US Coins

June 22 Spink sale includes United States patterns

The June 22 auction session of Spink USA's The Numismatic Collector's Series Sale includes a selection of United States coin patterns, including an 1879 Coiled Hair Stella $4 pattern struck in aluminum.

The sale is set to begin at 11 a.m. Eastern Time at 145 W. 57th St., 18th Floor, in New York City.

The reeded edge 1879 Coiled Hair $4 Stella pattern in aluminum is attributed as Judd 1640 in United States Pattern Coins by J. Hewitt Judd, edited by Q. David Bowers. Graded Proof 66 Cameo by Numismatic Guaranty Corp., the pattern carries an estimate of $80,000 to $120,000.

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Once part of the Lemus Collection, the pattern executed by U.S. Mint Engraver George T. Morgan depicts a rendition of Liberty with coiled hair on the obverse.

Inscribed around is 6?G?.3?S?.7?C?7?G?R?A?M?S? and the date 1879 at bottom.

A five-pointed star on which is inscribed ONE / STELLA / 400 / CENTS occupies the center of the reverse. Inscribed around is UNITED STATES OF AMERICA, E PLURIBUS UNUM and DEO EST GLORIA. 

Stellas were intended to be gold $4 coins. Two distinct designs were struck in both 1879 and 1880, one design depicing the Coiled Hair Liberty and the other depicting a Flowing Hair Liberty. The reverse was common to both types. The concept was not adopted and none were issued for circulation, though small numbers of patterns were struck in several different metals.

Holed pattern

Also offered in the auction is an original annular 1850 cent pattern struck in a billon composition of 10 percent silver and 90 percent copper with a plain edge, attributed as Judd 119. The piece is graded Proof 64 by Professional Coin Grading Service.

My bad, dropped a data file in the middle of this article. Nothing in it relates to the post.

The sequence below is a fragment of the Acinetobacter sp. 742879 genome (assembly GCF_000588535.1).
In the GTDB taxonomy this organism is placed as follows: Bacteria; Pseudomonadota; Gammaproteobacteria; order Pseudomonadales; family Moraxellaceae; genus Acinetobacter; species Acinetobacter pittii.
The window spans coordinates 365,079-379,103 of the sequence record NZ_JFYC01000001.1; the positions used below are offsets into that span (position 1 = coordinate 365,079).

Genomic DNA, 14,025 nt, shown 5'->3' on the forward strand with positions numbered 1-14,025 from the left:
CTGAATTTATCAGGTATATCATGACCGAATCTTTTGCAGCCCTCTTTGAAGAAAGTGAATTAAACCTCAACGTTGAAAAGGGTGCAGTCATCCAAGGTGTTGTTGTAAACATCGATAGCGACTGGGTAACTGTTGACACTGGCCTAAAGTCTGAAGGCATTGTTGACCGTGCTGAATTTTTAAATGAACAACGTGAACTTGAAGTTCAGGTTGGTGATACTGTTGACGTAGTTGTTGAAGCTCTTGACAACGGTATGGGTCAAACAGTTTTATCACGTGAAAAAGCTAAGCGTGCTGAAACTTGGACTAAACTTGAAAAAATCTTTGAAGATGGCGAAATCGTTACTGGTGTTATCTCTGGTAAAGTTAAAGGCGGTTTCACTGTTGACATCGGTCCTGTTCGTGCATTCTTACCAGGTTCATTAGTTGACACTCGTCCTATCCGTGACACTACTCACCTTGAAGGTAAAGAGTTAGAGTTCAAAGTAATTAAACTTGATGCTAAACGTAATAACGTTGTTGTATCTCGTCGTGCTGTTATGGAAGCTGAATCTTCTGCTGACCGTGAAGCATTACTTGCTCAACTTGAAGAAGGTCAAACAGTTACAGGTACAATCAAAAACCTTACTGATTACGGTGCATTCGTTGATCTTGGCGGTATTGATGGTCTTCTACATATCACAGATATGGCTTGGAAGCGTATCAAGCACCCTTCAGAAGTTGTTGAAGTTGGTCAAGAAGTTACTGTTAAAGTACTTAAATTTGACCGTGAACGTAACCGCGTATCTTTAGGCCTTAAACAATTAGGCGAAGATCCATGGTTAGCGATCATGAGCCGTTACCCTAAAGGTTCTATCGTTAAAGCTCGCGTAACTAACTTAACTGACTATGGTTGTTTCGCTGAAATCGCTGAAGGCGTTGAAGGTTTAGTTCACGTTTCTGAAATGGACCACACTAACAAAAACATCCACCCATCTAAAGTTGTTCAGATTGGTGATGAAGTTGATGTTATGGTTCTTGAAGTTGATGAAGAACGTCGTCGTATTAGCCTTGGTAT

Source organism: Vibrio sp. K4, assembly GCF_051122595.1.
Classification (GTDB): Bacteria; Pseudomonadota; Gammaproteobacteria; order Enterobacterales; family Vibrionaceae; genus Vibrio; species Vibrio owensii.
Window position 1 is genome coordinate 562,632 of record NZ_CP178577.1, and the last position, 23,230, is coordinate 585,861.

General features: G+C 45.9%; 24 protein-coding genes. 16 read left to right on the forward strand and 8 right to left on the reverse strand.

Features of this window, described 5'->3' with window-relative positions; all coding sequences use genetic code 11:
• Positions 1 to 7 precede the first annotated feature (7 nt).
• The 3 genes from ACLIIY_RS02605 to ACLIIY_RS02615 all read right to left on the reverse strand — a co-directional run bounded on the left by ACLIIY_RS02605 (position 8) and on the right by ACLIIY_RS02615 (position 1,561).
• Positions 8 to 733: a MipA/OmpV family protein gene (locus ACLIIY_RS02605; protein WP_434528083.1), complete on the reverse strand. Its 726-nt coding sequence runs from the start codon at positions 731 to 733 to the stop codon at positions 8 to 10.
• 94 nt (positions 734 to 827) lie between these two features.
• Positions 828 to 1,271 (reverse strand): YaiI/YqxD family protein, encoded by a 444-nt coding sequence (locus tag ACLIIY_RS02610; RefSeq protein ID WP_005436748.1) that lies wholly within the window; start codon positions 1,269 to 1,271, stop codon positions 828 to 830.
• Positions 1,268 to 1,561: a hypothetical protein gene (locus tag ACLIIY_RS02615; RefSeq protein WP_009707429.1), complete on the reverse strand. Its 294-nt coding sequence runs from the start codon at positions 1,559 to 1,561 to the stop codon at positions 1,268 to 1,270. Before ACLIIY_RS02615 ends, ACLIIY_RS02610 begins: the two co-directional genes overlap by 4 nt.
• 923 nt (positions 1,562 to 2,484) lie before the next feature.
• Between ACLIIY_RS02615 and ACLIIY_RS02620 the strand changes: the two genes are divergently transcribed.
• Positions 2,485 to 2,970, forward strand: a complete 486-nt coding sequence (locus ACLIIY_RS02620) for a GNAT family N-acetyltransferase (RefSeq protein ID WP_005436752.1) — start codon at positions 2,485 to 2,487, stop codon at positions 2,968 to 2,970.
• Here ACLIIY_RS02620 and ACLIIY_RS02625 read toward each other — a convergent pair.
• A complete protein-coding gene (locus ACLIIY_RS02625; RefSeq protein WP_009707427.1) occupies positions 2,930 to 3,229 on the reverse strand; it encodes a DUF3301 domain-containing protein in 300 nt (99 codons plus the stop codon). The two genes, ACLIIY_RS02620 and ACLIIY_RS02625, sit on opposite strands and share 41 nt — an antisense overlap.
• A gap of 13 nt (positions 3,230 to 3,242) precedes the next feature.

The pattern carries an estimate of $4,000 to $6,000.

The Judd pattern book suggests the annular pattern was struck with a holed planchet, with the center perforation becoming irregular in shape from unrestrained metal flow during striking.

The obverse design appears with CENT at the top and the date 1850 below the center perforation. Single rosettes flank the opening.

The reverse appears with the inscriptions USA and ONE TENTH SILVER.

"French Head" half dollar pattern

Chief Engraver James B. Longacre executed the Judd 238 half dollar pattern referred to as the "French Head."

The pattern's obverse features Liberty facing right, laurel and vine in her hair. A ribbon on Liberty’s shoulder is inscribed LIBERTY, with UNITED STATES OF AMERICA around, and the date below. The HALF DOLLAR reverse mimics the Cereal Wreath reverse rendered on the 1860 Seated Liberty dime. The version in the auction is struck in copper and bears a reeded edge.

Graded NGC Proof 45 brown, the pattern bears an estimate of $4,000 to $6,000.

Goloid metric dollar

The 1878 goloid metric dollar pattern offered in the sale is the only version of goloid pattern by Chief Engraver William Barber from 1878 that bears METRIC in the reverse inscription.

Goloid, patented by Dr. Wheeler W. Hubbell in 1877, is a mixture containing 90 percent gold and silver, with each of the two metals in parts with equal intrinsic value, to which 10 percent copper was added to strengthen the alloy.

Attributed as Judd 1563, the pattern is struck in a goloid alloy with a reeded edge. It is graded PCGS Proof 63.

On the obverse, Liberty faces left, wearing a cap adorned with wheat ears, cotton leaves and bolls. LIBERTY is inscribed in incuse letters on her headband. 13 stars circle the rim. E PLURIBUS UNUM arches across the top.

On the reverse, GOLOID/METRIC/1— G./16.1—S./1.9—C./GRAMS 14.25. appears within a circle of 38 stars. UNITED STATES OF AMERICA is above, 100 CENTS below.

The goloid patterns were in response to legislation introduced in Congress in 1877 to provide for goloid to be used as an alloy for legal tender issues, with the pieces struck based on the metric system. However, the system was never adapted for circulation.

The pattern offered carries an estimate of $4,000 to $6,000.

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